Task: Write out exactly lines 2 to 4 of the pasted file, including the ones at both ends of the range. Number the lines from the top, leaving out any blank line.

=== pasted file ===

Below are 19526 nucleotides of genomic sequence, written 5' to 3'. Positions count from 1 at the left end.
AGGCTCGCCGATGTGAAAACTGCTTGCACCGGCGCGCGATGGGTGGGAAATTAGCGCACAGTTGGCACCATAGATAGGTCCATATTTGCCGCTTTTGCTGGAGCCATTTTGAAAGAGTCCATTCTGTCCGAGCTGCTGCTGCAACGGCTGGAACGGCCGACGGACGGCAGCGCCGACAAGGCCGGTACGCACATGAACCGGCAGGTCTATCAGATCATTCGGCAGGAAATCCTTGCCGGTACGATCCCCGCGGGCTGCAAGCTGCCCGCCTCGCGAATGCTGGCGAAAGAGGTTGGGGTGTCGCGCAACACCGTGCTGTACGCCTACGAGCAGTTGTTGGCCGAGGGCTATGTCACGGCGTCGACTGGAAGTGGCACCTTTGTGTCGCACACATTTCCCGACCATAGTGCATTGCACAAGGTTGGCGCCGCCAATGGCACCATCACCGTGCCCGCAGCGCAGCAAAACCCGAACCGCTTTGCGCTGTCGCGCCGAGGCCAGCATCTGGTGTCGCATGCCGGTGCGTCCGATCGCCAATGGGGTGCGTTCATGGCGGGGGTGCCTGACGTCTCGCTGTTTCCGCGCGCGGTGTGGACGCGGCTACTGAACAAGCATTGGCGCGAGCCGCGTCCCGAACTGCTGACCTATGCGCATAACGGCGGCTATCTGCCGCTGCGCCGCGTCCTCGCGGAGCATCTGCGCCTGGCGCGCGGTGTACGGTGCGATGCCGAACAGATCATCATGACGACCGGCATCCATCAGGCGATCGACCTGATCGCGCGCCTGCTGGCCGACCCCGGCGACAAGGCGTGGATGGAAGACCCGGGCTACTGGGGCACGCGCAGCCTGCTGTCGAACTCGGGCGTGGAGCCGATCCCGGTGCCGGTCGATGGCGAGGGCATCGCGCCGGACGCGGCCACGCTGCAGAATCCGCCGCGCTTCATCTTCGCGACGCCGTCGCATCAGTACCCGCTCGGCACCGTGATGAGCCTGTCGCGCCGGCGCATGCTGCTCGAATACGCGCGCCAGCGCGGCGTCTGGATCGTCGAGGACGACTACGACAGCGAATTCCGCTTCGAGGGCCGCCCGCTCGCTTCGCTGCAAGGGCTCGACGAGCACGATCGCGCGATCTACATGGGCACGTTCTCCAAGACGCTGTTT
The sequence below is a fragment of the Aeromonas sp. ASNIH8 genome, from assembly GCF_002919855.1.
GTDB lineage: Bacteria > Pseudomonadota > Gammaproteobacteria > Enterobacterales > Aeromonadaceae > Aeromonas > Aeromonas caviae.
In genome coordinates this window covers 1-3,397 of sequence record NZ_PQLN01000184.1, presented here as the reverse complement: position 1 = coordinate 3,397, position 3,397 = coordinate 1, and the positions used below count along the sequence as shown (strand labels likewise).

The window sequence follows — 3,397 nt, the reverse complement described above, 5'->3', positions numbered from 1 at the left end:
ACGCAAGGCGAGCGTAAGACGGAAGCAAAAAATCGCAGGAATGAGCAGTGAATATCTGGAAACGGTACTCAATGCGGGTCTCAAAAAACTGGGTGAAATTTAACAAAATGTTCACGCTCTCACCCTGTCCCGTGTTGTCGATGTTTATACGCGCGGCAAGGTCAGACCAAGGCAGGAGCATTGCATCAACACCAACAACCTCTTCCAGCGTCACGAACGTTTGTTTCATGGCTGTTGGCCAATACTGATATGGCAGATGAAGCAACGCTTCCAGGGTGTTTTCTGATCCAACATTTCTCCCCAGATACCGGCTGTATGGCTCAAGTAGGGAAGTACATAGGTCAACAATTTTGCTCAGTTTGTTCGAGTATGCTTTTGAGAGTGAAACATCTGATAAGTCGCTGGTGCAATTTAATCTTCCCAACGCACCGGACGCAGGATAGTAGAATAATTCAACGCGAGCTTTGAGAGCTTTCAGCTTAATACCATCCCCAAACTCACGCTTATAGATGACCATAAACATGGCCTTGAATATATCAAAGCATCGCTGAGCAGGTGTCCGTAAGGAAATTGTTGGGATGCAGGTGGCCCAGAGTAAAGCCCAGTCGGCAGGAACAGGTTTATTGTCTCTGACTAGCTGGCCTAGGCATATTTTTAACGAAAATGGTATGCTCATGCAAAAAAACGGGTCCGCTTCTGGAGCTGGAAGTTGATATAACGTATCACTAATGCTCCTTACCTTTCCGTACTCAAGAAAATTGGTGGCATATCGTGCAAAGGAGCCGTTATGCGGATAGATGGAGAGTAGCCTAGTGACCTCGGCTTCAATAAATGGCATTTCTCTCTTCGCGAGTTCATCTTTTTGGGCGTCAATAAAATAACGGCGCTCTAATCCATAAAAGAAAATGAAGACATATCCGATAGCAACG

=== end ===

AGGCTCGCCGATGTGAAAACTGCTTGCACCGGCGCGCGATGGGTGGGAAATTAGCGCACAGTTGGCACCATAGATAGGTCCATATTTGCCGCTTTTGCTGGAGCCATTTTGAAAGAGTCCATTCTGTCCGAGCTGCTGCTGCAACGGCTGGAACGGCCGACGGACGGCAGCGCCGACAAGGCCGGTACGCACATGAACCGGCAGGTCTATCAGATCATTCGGCAGGAAATCCTTGCCGGTACGATCCCCGCGGGCTGCAAGCTGCCCGCCTCGCGAATGCTGGCGAAAGAGGTTGGGGTGTCGCGCAACACCGTGCTGTACGCCTACGAGCAGTTGTTGGCCGAGGGCTATGTCACGGCGTCGACTGGAAGTGGCACCTTTGTGTCGCACACATTTCCCGACCATAGTGCATTGCACAAGGTTGGCGCCGCCAATGGCACCATCACCGTGCCCGCAGCGCAGCAAAACCCGAACCGCTTTGCGCTGTCGCGCCGAGGCCAGCATCTGGTGTCGCATGCCGGTGCGTCCGATCGCCAATGGGGTGCGTTCATGGCGGGGGTGCCTGACGTCTCGCTGTTTCCGCGCGCGGTGTGGACGCGGCTACTGAACAAGCATTGGCGCGAGCCGCGTCCCGAACTGCTGACCTATGCGCATAACGGCGGCTATCTGCCGCTGCGCCGCGTCCTCGCGGAGCATCTGCGCCTGGCGCGCGGTGTACGGTGCGATGCCGAACAGATCATCATGACGACCGGCATCCATCAGGCGATCGACCTGATCGCGCGCCTGCTGGCCGACCCCGGCGACAAGGCGTGGATGGAAGACCCGGGCTACTGGGGCACGCGCAGCCTGCTGTCGAACTCGGGCGTGGAGCCGATCCCGGTGCCGGTCGATGGCGAGGGCATCGCGCCGGACGCGGCCACGCTGCAGAATCCGCCGCGCTTCATCTTCGCGACGCCGTCGCATCAGTACCCGCTCGGCACCGTGATGAGCCTGTCGCGCCGGCGCATGCTGCTCGAATACGCGCGCCAGCGCGGCGTCTGGATCGTCGAGGACGACTACGACAGCGAATTCCGCTTCGAGGGCCGCCCGCTCGCTTCGCTGCAAGGGCTCGACGAGCACGATCGCGCGATCTACATGGGCACGTTCTCCAAGACGCTGTTT
The sequence below is a fragment of the Aeromonas sp. ASNIH8 genome, from assembly GCF_002919855.1.
GTDB lineage: Bacteria > Pseudomonadota > Gammaproteobacteria > Enterobacterales > Aeromonadaceae > Aeromonas > Aeromonas caviae.